I want to see more of the U.S. My husband and I talk about travelling in an RV after we retire all the time. Both of us have been so busy raising our kids and providing for our families (we've only been married a year and we each had 3 children of our own) that we haven't really done anything ever just for ourselves.
So, like I said, I can totally see the years after my kids move out, go to college, run off with a musician or whatever being a time of huge discoveries and new things for us.

michael reynolds
5.14.03 @ 5:46p

Crazy would be a column that featured someone other than you.

Why?

I fear what might come next.



matt morin
5.15.03 @ 10:59a

So far, because of this column I've had one completely random person ask if I wanted to go whitewater rafting next weekend, and another ask if I wanted to join a team to climb a mountain in Ecuador.

How cool is that?

sarah ficke
5.15.03 @ 11:37a

Cool. Have you ever been whitewater rafting?

matt morin
5.15.03 @ 12:29p

Yeah, I've actually been rafting a lot. Unfortunately, it's happening on my birthday, so I can't make it. The mountain climbing in Ecuador may be a possibility though. I'm looking into that one.

sarah ficke
5.15.03 @ 12:32p

Interesting. If you do, we'll expect a full report back (of course). Have you ever been hangliding.?

matt morin
5.15.03 @ 12:35p

No. Have you? I think that'd scare the crap out of me.

sarah ficke
5.15.03 @ 12:41p

Nope. I've got this silly fear of heights. I'd love to hear about it from someone else, though. It looks fun.

erik myers
5.15.03 @ 1:47p

Yeah.. that's how I feel about skydiving.

I think it'd be a lot of fun, and I might do it over water, because I think I might like landing better.. but I don't like jumping off of swingsets, going out of a plane would make me fear for my ankles and knees.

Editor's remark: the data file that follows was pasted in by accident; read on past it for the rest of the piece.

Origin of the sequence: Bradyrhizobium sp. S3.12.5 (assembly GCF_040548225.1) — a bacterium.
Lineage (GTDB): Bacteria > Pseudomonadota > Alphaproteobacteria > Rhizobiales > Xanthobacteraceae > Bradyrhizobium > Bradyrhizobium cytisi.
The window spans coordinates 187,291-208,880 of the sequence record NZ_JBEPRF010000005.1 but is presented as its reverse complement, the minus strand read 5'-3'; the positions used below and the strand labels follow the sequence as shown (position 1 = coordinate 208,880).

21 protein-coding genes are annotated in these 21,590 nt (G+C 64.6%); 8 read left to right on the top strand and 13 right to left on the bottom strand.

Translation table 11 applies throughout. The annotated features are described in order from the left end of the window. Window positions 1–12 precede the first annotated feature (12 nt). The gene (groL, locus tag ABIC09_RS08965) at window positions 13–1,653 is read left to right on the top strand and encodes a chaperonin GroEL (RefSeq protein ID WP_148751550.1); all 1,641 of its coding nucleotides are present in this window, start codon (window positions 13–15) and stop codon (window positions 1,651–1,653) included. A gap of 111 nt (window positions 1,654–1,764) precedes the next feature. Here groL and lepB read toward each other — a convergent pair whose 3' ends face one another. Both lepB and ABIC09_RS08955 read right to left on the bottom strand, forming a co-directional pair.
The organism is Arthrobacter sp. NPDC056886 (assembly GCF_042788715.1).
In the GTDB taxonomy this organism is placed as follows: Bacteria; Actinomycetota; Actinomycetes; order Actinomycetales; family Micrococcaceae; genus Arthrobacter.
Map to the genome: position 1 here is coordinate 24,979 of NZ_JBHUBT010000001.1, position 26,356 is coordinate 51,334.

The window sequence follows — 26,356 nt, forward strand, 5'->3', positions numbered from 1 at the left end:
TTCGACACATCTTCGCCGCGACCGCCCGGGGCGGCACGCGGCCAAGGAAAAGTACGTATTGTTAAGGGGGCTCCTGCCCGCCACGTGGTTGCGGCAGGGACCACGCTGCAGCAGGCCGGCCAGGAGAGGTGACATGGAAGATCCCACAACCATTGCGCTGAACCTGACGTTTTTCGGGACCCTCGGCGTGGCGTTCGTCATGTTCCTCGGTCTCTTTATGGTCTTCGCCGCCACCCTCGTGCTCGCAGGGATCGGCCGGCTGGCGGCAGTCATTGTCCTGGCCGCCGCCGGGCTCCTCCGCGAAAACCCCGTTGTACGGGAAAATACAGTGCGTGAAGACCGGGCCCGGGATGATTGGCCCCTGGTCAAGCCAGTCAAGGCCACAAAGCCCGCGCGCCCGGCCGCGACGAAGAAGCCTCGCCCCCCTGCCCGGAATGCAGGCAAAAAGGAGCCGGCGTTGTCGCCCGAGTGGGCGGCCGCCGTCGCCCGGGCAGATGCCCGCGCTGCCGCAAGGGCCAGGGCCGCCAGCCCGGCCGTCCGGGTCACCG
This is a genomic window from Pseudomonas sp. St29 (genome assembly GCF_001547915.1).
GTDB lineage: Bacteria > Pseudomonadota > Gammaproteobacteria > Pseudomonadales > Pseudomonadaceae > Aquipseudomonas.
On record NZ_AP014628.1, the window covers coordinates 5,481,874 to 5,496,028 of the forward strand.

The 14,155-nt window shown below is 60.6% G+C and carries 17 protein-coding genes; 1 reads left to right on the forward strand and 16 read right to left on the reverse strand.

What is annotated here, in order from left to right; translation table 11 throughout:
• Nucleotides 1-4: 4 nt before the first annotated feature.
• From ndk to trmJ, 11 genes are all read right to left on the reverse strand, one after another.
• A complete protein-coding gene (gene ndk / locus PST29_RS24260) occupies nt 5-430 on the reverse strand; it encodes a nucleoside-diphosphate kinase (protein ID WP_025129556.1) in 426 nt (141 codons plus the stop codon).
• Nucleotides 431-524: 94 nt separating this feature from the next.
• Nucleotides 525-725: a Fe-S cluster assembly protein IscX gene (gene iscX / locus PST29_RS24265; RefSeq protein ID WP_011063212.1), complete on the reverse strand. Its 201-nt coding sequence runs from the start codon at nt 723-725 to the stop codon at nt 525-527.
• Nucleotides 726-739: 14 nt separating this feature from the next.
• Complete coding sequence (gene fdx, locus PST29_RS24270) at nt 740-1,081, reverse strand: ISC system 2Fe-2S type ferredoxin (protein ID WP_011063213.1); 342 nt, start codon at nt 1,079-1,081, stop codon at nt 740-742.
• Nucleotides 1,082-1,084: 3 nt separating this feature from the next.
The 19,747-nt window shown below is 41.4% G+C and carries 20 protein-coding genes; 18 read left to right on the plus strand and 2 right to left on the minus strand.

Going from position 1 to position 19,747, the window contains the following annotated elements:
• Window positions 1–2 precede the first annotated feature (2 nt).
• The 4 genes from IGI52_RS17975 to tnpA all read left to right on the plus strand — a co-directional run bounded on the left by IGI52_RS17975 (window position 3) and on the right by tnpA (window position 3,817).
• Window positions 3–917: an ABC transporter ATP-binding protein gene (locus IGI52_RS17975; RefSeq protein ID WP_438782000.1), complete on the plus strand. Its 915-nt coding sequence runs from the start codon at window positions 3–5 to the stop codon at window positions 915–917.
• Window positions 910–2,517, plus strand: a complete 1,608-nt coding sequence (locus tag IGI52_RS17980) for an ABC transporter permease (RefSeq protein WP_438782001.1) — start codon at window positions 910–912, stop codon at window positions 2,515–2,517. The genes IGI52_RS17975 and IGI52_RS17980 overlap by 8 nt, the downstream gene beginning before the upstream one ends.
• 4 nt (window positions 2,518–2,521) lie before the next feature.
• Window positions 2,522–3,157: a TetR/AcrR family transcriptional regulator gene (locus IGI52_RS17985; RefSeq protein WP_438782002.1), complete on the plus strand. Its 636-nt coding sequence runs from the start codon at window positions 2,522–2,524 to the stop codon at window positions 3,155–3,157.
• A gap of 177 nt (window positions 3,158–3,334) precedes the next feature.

And then there's the irrational fear of heights.

matt morin
5.15.03 @ 1:51p

Oh, skydiving is amazing fun though. I always thought it'd be a been-there done-that thing. But once I did it, I totally wanted to do it again.

You're up so high that you don't get the feeling of falling - the ground is coming up at you so slowly you don't really notice the change. There's just a lot of wind. And the landing (for me anyway) was literally as easy as getting out of bed.

I highly recommend skydiving.

juli mccarthy
5.15.03 @ 6:22p

I had enough heart-stopping action watching my husband bungee-jump. I am so afraid of heights that I get vertigo on stepladders. I'm glad there are brave souls out there who do these amazing things, but I am equally glad not to be one of them.

matt morin
5.15.03 @ 6:40p

Who knew so many people are afraid of heights?

Bungee jumping is way different than skydiving. 1) They don't give you enough time to get scared - they basically push you out of the plane so you don't freak and not jump. And 2) like I said, you're so high up, you don't get that stomach-churning sensation of falling at all. It feels like you're floating.

louise arnold
5.15.03 @ 7:55p

Matt, I've always wanted to go zorbing.

Go zorbing for me, then write an article about it?

When I finally get over this initial poverty stage, then the following terrified of hurtling down a hill in an inflatable womb phase, I'm going to give it a whirl.

matt morin
5.15.03 @ 7:58p

I had to look up Zorbing. That would either be really, really fun, or really, really vomit-inducing.

Possibly both.

louise arnold
5.15.03 @ 8:02p

That doesn't sound like a no...

matt morin
5.15.03 @ 8:04p

I certainly didn't say no.

Ok, if you and I are ever in New Zealand at the same time, we'll go Zorbing. Deal?

louise arnold
5.15.03 @ 8:07p

Sure. Though I'm convinced that if I was co-zorbing, someone would end up dead by the time we reached the bottom of the hill, and the other person would emerge a flat nosed, stomach content stained, bloody victor.

Which also appeals to my competitive nature.

Deal!